Additionally, because growing marijuana is still illegal under federal law, agricultural advisory offices are not allowed to give marijuana farmers advice about how to best grow the crop and what pesticides they should use. Silvaggio said many growers use fungicides approved only for ornamental plants that have never been tested for later human consumption. If marijuana were completely legal, growers could be educated about using safer pesticides.
If Texas were to join other states in legalizing marijuana, Silvaggio said, the federal government may be more likely to follow suit. That would allow states to regulate its growth. But since marijuana is illegal, it's impossible to know precisely what legalization would mean for Texas farmers.
“We don’t know anything empirical about what happens when serious professional farmers are allowed to do this,” said Jonathan Caulkins, who has studied the economics of marijuana growth at Carnegie Mellon University's Heinz College in Pittsburgh. But he suspects the price of marijuana would fall if it was mass produced, which could reduce its demand in the black market and reduce crime.
That doesn’t mean Texas farmers would benefit, though. Marijuana plants are difficult to harvest because the buds must be individually snipped from each plant. That work is labor intensive, and most farm workers today don’t have those skills.
The market for marijuana producers is also unlikely to get very big, Caulkins said, because it’s a high-yield crop. Only about 10,000 acres nationwide would be needed to satisfy the country’s demand, he said. If farmers grow more marijuana, they could oversaturate the market and drive down prices.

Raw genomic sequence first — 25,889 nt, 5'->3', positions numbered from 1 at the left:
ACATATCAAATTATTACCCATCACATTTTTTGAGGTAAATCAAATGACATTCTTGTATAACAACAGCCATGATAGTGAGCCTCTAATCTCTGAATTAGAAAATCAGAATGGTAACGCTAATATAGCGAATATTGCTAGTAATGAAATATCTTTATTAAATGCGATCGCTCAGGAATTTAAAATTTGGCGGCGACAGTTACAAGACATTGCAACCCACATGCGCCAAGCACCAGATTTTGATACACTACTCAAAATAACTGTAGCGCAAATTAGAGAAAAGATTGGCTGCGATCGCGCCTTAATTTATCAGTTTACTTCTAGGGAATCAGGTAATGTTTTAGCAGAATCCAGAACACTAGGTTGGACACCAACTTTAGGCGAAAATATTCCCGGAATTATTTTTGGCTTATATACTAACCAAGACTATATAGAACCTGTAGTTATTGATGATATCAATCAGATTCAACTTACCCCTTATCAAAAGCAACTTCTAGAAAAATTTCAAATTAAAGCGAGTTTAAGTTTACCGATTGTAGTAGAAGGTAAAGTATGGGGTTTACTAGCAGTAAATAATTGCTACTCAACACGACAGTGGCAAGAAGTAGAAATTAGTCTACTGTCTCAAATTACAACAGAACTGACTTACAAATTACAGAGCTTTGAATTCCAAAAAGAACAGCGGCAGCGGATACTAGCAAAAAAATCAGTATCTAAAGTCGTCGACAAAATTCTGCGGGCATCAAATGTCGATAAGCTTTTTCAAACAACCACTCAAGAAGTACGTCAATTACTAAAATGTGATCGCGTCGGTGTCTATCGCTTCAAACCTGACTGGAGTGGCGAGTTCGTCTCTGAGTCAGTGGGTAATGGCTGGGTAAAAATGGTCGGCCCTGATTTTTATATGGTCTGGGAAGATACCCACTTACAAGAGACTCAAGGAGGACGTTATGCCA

Hemp, on the other hand — which comes from the same plant as marijuana but has less THC, the chemical that produces a high — is easier to harvest, and demand in the U.S. is rising. Friedman has suggested that the first step to marijuana legalization is to allow Texans to grow hemp, which is used in a variety of products, from clothing and twine to edible seeds, protein powder and cosmetics such as moisturizers and essential oils.
Hemp has long been legal in Canada, but only a few hundred growers have licenses to produce there, Caulkins said. That doesn’t bode well for predictions of a hemp revolution in Texas that Friedman argues would occur if the state legalized growing it. A Congressional Research Service report on hemp last year came to a similar conclusion, noting that hemp crops can also cross-pollinate with marijuana crops. That means farmers growing hemp could suddenly find that their product has enough THC content to make people high, putting them in the crosshairs with the law — or that marijuana growers’ products would lose their potency.
Even if hemp and marijuana growth become possibilities for Texas farmers, it’s not clear that it would be a moneymaking enterprise. Those who profit most from agricultural production are typically at the end of the supply chain, like grocery stores or bakers, Caulkins said — not farmers.
“The people who are going to make money are going to be the bakeries that buy [it] … and put it into brownies,” he said.
Still, Friedman has insisted, that translates into revenue Texas could use to pay for taxpayers' priorities. "All of the candidates are talking about education," he said. "I'm the only one saying how we can fund it."